**What is Interest?**

When an
agent owns wealth, whether in the form of a commodity or currency, he or she may
decide to temporarily relinquish control of his or her asset in exchange
for a return whose value is dependent upon the length of time for which the asset is
relinquished. The value of the return divided by the original investment – the
value of that which was lent – represents the

*rate of return*. The rate of return implies a time period over which investment occurs. Typically this period is one year. If the rate of return is 10%, an agent who invests $100 or an asset worth $100 in year one receives a value of $110 in year two. The rate of return in this sense is a rate of return for an individual investment. We might weight the returns from an agent’s investments to calculate an average rate of return for an individual agent or we might attempt to calculate the rate of return for the market as a whole. The latter of these is known as the*market rate of return*.
When
working with the rate of return, either for analysis of the past or estimations
of the future, we use the equation for present-value. In its simplest form, we
compound over one year (period):

PV = FV/(1 + r)

Where:

PV = Present Value

FV = Future Value

r = Interest Rate

We can use this
equation to estimate the rate of return for any investment, monetary or
otherwise. Alchian and Allen (1983, 108) show us that we might calculate the rate of return
using physical assets. This is known as an own rate of interest. (For a
discussion of own rates see this
post from David Glasner). Imagine that we have 3 pound of grapes. That one
pound of grapes might be sold immediately or they might be processed for a year
and sold as a bottle of wine.

**Let us assume that, aside from time, this process is costless.**In this case, the*present value*of the grapes is equal to the price they would sell for on the market. The*future value*is equal to the price that a bottle of wine is expected to fetch one year from the present. If the bottle of wine is expected to sell for $1.10 and the three pounds of grapes is expected to sell for $1.00, then we again have a case where the expected rate of return is 10%:
1 + r

_{e}= $1.10/$1.00
1 + r

_{e}= 1.1
r

_{e}= .1
This calculation can also
be performed

*ex post*in order to compare the actual return to the return on another investment.
Recall that agents
achieve profit by transforming the present state of the world into one that
they prefer more greatly. Interest helps to expand this definition of profit.
We can now imagine not only a transformation of the present state, but so also
the exchange of expected states in the future. If an agent comes to realize a
return that is less the market rate of return, she may choose to invest in assets whose returns she expects to at least match the market rate of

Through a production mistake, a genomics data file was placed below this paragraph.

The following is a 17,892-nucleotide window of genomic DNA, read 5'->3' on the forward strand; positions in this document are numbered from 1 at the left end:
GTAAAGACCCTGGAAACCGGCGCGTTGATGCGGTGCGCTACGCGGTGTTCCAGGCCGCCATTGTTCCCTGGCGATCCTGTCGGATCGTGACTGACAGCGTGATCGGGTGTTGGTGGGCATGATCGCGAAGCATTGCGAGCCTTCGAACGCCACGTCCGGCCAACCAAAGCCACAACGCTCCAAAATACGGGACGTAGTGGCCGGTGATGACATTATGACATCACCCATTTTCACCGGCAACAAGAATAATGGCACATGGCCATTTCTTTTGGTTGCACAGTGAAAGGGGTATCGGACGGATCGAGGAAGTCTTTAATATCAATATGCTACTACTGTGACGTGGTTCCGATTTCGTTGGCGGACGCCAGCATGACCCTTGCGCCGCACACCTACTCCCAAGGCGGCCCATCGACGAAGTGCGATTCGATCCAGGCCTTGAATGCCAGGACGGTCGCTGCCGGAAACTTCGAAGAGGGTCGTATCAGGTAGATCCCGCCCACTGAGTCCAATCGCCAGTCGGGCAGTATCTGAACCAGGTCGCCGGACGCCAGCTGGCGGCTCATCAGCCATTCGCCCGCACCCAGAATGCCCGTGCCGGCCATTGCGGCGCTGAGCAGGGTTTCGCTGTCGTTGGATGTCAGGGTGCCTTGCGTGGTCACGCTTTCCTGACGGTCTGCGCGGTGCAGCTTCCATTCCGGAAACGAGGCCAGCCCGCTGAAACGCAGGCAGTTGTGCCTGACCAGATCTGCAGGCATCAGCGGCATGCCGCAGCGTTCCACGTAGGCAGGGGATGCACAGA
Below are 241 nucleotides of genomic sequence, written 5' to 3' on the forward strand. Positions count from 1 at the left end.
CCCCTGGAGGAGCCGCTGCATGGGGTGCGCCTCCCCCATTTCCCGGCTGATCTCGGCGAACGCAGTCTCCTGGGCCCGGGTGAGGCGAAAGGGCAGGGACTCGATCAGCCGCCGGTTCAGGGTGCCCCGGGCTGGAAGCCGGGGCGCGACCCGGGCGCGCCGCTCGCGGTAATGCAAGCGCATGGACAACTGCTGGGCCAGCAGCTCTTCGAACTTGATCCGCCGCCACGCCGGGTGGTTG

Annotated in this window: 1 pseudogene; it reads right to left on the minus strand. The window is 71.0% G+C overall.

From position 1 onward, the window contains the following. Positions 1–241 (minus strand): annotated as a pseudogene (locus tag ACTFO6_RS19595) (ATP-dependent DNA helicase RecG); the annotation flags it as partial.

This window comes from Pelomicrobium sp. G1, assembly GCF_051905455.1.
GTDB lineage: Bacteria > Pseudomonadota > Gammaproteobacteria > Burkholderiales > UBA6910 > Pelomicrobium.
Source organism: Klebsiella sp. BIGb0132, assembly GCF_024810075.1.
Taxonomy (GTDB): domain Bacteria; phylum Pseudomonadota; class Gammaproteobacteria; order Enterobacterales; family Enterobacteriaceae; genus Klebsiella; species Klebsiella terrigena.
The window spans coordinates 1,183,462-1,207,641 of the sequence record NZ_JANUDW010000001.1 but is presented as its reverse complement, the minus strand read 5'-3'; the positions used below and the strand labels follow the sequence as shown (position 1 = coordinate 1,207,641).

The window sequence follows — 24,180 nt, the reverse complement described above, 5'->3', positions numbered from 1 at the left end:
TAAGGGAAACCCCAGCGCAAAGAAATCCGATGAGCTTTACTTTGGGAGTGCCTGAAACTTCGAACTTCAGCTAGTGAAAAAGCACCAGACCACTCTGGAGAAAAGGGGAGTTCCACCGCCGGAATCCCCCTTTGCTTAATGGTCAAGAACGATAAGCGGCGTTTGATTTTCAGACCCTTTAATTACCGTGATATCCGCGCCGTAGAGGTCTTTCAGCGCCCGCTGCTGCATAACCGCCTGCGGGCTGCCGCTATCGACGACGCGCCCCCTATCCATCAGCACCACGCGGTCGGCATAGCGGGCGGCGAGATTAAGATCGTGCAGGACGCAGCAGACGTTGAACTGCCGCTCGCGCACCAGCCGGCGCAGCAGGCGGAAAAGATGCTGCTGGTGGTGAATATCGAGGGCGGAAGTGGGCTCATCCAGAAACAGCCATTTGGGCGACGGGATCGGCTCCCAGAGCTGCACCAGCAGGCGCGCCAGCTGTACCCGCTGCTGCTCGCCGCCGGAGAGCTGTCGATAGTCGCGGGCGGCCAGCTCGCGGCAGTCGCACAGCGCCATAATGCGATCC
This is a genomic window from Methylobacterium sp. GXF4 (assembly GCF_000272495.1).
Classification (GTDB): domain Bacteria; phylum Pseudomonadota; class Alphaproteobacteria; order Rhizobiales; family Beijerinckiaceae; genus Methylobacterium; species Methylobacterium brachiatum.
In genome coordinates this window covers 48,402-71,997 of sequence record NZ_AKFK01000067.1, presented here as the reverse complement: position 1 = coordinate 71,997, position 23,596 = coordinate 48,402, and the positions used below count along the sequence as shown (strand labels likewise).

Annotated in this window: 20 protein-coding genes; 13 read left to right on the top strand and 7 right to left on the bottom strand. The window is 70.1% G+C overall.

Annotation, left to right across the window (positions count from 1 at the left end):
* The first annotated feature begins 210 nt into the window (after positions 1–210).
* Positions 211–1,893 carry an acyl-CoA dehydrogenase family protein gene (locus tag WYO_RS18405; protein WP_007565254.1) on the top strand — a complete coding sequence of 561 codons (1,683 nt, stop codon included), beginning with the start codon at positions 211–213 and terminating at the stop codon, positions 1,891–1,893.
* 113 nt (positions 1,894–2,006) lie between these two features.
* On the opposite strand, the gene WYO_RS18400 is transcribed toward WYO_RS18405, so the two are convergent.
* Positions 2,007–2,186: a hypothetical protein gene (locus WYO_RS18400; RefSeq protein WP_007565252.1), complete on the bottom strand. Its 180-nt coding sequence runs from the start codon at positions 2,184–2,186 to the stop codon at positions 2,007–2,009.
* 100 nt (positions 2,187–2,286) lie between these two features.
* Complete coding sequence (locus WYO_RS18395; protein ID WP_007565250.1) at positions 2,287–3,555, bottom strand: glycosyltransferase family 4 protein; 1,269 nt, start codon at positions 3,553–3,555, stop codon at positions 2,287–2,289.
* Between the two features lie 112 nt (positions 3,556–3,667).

return. This exercise in arbitrage is what drives the market toward an

*equilibrium*state so long as expectations are convergent; that is, so long as agents’ expectations about the present state of reality and its future unfolding tend to cohere with one another. This is not an unreasonable assumption as those who fail to predict the future state of the market will tend to be out-competed by those who do. In the short run, extreme, even systematically destabilizing outcomes may occur. We should beware against ignoring context and process by turning belief in market efficiency into a tautology. (For more on expectations, see Koppl 2002; Koppl and Butos 1993)
The rate of interest
emerges as a result of agents’ time-preferences. Given one’s context, an agent
reflects time preference in his or her decisions to refrain from consumption or
not. If an agent refrains from consumption

*and*invests his or her wealth for a period of time, that agent increases the availability of loanable funds. Assuming*normal*conditions – i.e., the future is expected to look mostly like today – a typical agent demonstrates positive time preference. He prefers having goods in the present to having the same goods in the future. Absent other influences, this results in a positive rate of interest. It is possible that markets might arrive at a negative rate of interest, but this categorically cannot be the result of an inversion of time-preference where agents prefer a state in the future to an otherwise identical state in the present. This positive time preference leads agents to invest so long as they receive a positive rate of interest.
The other, secondary
determinate of the interest rate is the productive sector. If agents are
lending their wealth to other agents with expectation of a certain rate of
return, then agents who are borrowing expect either to earn higher rate of
return. If this expectation is incorrect, the borrower will incur a loss, and in the worst case,